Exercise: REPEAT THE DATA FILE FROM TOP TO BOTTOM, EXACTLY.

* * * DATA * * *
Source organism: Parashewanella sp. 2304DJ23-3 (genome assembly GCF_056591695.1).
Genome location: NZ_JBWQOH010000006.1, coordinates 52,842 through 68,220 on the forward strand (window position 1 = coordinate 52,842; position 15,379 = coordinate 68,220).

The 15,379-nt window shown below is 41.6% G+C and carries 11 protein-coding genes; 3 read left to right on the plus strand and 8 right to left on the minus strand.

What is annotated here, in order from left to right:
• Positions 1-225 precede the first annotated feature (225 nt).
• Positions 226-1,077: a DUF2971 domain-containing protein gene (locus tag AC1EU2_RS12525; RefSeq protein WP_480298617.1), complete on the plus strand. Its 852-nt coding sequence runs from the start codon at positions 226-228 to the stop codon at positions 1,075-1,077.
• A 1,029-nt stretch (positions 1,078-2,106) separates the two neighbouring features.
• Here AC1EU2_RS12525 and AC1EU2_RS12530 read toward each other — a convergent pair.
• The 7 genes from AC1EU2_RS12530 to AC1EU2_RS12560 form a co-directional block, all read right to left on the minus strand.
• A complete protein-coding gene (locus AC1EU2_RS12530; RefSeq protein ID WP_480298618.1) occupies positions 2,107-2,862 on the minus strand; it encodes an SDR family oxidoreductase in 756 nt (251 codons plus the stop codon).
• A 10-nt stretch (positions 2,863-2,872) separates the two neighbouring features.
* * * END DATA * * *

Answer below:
Source organism: Parashewanella sp. 2304DJ23-3 (genome assembly GCF_056591695.1).
Genome location: NZ_JBWQOH010000006.1, coordinates 52,842 through 68,220 on the forward strand (window position 1 = coordinate 52,842; position 15,379 = coordinate 68,220).

The 15,379-nt window shown below is 41.6% G+C and carries 11 protein-coding genes; 3 read left to right on the plus strand and 8 right to left on the minus strand.

What is annotated here, in order from left to right:
• Positions 1-225 precede the first annotated feature (225 nt).
• Positions 226-1,077: a DUF2971 domain-containing protein gene (locus tag AC1EU2_RS12525; RefSeq protein WP_480298617.1), complete on the plus strand. Its 852-nt coding sequence runs from the start codon at positions 226-228 to the stop codon at positions 1,075-1,077.
• A 1,029-nt stretch (positions 1,078-2,106) separates the two neighbouring features.
• Here AC1EU2_RS12525 and AC1EU2_RS12530 read toward each other — a convergent pair.
• The 7 genes from AC1EU2_RS12530 to AC1EU2_RS12560 form a co-directional block, all read right to left on the minus strand.
• A complete protein-coding gene (locus AC1EU2_RS12530; RefSeq protein ID WP_480298618.1) occupies positions 2,107-2,862 on the minus strand; it encodes an SDR family oxidoreductase in 756 nt (251 codons plus the stop codon).
• A 10-nt stretch (positions 2,863-2,872) separates the two neighbouring features.